# Formation of shock waves and gas dynamics of flow in a nozzle.

• Urmi Roy
In summary: I thought this was possible in a diverging diffusor...)No, the converse is not true. You can have subsonic flow that is continuously accelerated to supersonic flow, but you cannot have supersonic flow that is continuously decelerated to subsonic flow.
Urmi Roy
Hi I have a few questions regarding gas dynamics...

1. when M=1, dA=0...what does this mean? Does it imply that if we have a converging (subsonic) nozzle with its exit mach no,say 0.8, and then direct the flow to a constant area tube, then we have to attain M=1?

2. When we know the length of a duct, and the entering mach no, can we predict from only this information whether there will be a shock or not? (i.e what is the minimum info we require to predict whether there will be a shock or not?).

3. Is it true that while a subsonic flow can be continuously accelerated to supersonic flow, the converse (i.e continuous deceleration of a supersonic flow to subsonic speed) is not true and has to take place via a shock wave?(but I thought this was possible in a diverging diffusor...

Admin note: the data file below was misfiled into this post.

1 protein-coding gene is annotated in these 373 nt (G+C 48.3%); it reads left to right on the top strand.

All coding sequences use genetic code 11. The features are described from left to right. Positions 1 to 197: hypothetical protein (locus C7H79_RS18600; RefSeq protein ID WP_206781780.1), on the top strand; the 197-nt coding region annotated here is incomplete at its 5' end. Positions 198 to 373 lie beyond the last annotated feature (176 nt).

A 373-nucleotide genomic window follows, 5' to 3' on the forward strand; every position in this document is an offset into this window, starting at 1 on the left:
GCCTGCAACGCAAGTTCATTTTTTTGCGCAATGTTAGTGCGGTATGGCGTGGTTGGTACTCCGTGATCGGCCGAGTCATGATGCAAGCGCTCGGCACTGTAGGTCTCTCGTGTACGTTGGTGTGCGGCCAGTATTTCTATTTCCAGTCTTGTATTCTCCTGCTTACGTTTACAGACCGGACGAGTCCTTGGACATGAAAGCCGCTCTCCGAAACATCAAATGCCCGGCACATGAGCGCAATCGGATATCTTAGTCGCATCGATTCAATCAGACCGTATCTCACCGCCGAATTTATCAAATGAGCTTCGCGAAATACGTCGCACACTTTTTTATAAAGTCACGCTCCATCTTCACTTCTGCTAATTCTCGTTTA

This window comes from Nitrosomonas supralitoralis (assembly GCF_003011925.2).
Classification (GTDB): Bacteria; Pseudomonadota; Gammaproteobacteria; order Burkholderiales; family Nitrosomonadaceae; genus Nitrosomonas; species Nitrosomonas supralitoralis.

Thanks a lot.

I can't answer your shock questions, but for the first one it seems to me when you're considering a nozzle and you are given the conditions M=1 and dA=0, this means in my mind it is a boundary condition where the speed at the nozzle's throat (where the rate of change of the nozzle's cross-sectional area approaches zero) is Mach 1. In other words, the nozzle is a subsonic nozzle accelerating the flow to Mach 1, a.k.a. choked flow.

Whether the speed MUST be M=1 is dependent on geometry, but a tube is not a nozzle so it seems to me it will not have any further acceleration of the flow.

The inference in the first question comes from the equation in red on
http://exploration.grc.nasa.gov/education/rocket/nozzle.html

To me, it seems that for subsonic flow with increasing area causes flow velocity to decrease whereas for supersonic flow with increasing area, the flow velocity decreases whereas a kind of singular/detached phenomenon is when M=1, and from this, we simply gather that dA=0...it doesn't seem to have any connection with the other cases.